While the main interested in F1 is undoubtedly at the front of the grid, i don’t think it would survive if there were only 3-4 teams on track. After all, fewer cars means less action, more predictability, less drivers/teams to support in the first place, and ultimately less people watching.

      • Sam Andrew said on 20th March 2014, 12:48

        The smaller teams aren’t getting the same handouts as the big teams from the Manufactures, the smaller teams wouldn’t be as affected.

      • MazdaChris (@mazdachris) said on 20th March 2014, 14:02

        @keithedin
        This is why I think the budget cap idea is absolute nonsense. It only affects the teams at the front who already have the money to compete, forcing them to lay off thousands of professions. For the teams at the back, the ones genuinely struggling for money, it will make absolutely zero difference. I don’t know why people are failing to recognise this seemingly obvious point, that making the rich teams less rich won’t make the poor teams any less poor.

        F1 needs to be made cheaper at a much more fundamental level.

    • timi (@timi) said on 20th March 2014, 12:28

      The teams may have to actually increase spending. It’s simple economics,- less suppliers means, less substitute goods. This leads to a price-hike due to low price-elasticity of demand. I know if I was one of just two engine manufacturers, I would put my prices way up, as any normal company would

      • Sam Andrew said on 20th March 2014, 12:44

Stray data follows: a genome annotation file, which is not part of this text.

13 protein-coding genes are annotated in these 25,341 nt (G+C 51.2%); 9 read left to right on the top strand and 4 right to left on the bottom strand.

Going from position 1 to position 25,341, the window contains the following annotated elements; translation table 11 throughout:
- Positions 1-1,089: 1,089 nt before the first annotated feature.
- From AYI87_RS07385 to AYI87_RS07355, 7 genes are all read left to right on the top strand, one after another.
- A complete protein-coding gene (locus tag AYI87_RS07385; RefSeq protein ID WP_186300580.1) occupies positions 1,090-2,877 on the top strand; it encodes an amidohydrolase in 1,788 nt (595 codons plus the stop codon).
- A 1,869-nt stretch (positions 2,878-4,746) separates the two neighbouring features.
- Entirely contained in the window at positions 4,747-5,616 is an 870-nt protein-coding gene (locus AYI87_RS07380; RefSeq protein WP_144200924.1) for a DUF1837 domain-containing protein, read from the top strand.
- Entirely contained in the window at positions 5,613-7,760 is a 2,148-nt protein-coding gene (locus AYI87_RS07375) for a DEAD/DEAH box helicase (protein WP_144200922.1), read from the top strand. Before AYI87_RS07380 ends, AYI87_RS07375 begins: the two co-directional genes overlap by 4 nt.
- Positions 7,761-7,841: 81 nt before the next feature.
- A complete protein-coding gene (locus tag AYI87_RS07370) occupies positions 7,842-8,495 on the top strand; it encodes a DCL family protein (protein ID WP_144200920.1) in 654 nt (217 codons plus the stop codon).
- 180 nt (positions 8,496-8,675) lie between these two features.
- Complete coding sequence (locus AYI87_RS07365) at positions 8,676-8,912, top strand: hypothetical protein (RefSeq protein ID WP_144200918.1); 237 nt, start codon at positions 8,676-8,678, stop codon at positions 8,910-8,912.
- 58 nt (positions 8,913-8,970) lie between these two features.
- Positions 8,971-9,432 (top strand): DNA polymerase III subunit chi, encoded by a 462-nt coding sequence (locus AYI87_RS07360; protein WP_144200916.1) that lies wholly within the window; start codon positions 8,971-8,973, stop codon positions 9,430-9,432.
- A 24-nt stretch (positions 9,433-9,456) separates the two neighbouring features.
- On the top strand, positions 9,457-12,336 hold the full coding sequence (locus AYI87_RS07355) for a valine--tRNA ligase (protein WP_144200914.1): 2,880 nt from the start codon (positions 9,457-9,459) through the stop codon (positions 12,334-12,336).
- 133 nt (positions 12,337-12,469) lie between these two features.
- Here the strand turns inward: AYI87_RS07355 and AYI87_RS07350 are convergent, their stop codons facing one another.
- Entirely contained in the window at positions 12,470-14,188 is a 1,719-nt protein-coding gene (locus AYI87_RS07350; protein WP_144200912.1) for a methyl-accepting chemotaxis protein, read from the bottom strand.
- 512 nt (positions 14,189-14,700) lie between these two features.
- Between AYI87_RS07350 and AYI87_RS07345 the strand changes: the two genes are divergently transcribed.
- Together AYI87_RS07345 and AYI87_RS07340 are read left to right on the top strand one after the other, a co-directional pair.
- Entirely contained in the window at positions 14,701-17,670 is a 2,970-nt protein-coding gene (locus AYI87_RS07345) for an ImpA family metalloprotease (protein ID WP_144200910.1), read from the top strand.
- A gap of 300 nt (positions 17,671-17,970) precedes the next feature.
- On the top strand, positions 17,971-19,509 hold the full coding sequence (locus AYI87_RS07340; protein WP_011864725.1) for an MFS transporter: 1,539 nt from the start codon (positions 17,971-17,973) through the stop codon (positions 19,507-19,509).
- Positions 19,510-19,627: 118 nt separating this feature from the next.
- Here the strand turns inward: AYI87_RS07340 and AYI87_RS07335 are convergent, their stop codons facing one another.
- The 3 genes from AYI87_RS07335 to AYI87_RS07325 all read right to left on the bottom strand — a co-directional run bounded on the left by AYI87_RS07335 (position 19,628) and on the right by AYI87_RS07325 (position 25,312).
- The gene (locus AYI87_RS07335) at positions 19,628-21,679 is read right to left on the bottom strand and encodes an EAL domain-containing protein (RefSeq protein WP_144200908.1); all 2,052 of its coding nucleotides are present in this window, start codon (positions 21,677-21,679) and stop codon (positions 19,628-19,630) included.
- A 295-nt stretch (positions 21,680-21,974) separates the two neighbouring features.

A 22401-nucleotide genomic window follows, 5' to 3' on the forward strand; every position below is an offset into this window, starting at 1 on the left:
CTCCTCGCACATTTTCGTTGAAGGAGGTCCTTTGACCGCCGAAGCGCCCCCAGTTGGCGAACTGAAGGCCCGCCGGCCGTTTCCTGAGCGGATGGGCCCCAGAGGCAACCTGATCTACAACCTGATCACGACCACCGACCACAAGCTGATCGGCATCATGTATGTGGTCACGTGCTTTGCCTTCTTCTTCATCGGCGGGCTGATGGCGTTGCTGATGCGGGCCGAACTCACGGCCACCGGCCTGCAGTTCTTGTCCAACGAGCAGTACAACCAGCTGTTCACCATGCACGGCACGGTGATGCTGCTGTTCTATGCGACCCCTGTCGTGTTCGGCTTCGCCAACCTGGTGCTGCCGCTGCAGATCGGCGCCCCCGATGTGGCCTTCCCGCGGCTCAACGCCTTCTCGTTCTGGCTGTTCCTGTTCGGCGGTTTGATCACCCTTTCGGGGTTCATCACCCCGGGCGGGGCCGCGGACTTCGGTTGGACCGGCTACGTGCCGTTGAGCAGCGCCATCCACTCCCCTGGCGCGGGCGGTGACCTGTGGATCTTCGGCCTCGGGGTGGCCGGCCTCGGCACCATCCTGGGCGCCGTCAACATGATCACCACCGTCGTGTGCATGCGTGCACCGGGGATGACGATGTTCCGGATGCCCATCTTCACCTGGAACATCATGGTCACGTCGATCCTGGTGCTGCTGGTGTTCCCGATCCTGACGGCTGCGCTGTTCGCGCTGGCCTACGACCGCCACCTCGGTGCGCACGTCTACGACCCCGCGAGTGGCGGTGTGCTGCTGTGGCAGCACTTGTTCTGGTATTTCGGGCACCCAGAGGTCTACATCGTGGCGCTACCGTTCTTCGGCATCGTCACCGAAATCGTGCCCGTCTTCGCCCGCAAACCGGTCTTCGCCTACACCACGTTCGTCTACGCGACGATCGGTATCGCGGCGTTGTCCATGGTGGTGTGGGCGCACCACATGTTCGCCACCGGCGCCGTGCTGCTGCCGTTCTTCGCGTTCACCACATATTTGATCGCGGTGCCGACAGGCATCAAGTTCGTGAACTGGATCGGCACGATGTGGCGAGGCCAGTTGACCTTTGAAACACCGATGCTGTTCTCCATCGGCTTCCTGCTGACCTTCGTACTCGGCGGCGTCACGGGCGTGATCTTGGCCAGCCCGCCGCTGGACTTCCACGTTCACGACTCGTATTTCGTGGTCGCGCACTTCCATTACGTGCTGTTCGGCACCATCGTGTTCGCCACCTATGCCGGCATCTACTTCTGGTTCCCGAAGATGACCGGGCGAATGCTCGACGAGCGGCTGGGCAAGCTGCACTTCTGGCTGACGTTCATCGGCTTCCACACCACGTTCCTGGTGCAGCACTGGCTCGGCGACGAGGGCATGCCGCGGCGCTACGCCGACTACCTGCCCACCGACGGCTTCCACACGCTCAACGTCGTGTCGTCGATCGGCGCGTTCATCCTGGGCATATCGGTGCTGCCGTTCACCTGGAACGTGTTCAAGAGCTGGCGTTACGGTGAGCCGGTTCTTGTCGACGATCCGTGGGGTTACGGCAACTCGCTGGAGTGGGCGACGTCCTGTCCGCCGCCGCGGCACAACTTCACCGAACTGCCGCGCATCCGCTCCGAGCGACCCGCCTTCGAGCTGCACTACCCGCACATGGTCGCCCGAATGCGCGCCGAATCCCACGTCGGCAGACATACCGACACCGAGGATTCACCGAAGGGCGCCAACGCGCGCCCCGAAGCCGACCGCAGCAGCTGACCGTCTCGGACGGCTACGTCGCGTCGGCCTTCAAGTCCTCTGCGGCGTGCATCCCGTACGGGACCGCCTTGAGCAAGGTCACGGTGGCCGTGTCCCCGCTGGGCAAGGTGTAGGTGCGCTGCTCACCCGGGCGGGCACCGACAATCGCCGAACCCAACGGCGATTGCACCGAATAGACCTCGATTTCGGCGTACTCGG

The teams can’t spend money they don’t have anymore, The big manufactures are financing the sport and making it harder for smaller independent teams, Mercedes and Renault aren’t making engines to make money out of the teams, they’re doing it advertise their brands.

    • matt90 (@matt90) said on 20th March 2014, 12:31

      Losing manufacturers as constructors is one thing, but losing them as engine suppliers is something else entirely, and a far bleaker prospect.

    • ShoponF (@shoponf) said on 20th March 2014, 13:16

      I think rather than having a single manufacturer making the power unit, F1 should allow the 3 main components i.e. Engine, motor generator unit-Kinetic (MGU-K), motor generator unit-Heat (MGU-H) to be manufactured by different manufacturers. The racing teams will build the control electronics (CE). This will allow engine constructors such as Cosworth to remain in F1, and also bring in other specialists manufacturers into play. This should create more competitions with added bonus of bringing the costs down. Situation we have now is, that Mercedes supplied power units are likely to dominate and unless a racing team has a Mercedes unit it will have no chance of becoming competitive.

  2. Spawinte (@spawinte) said on 20th March 2014, 10:26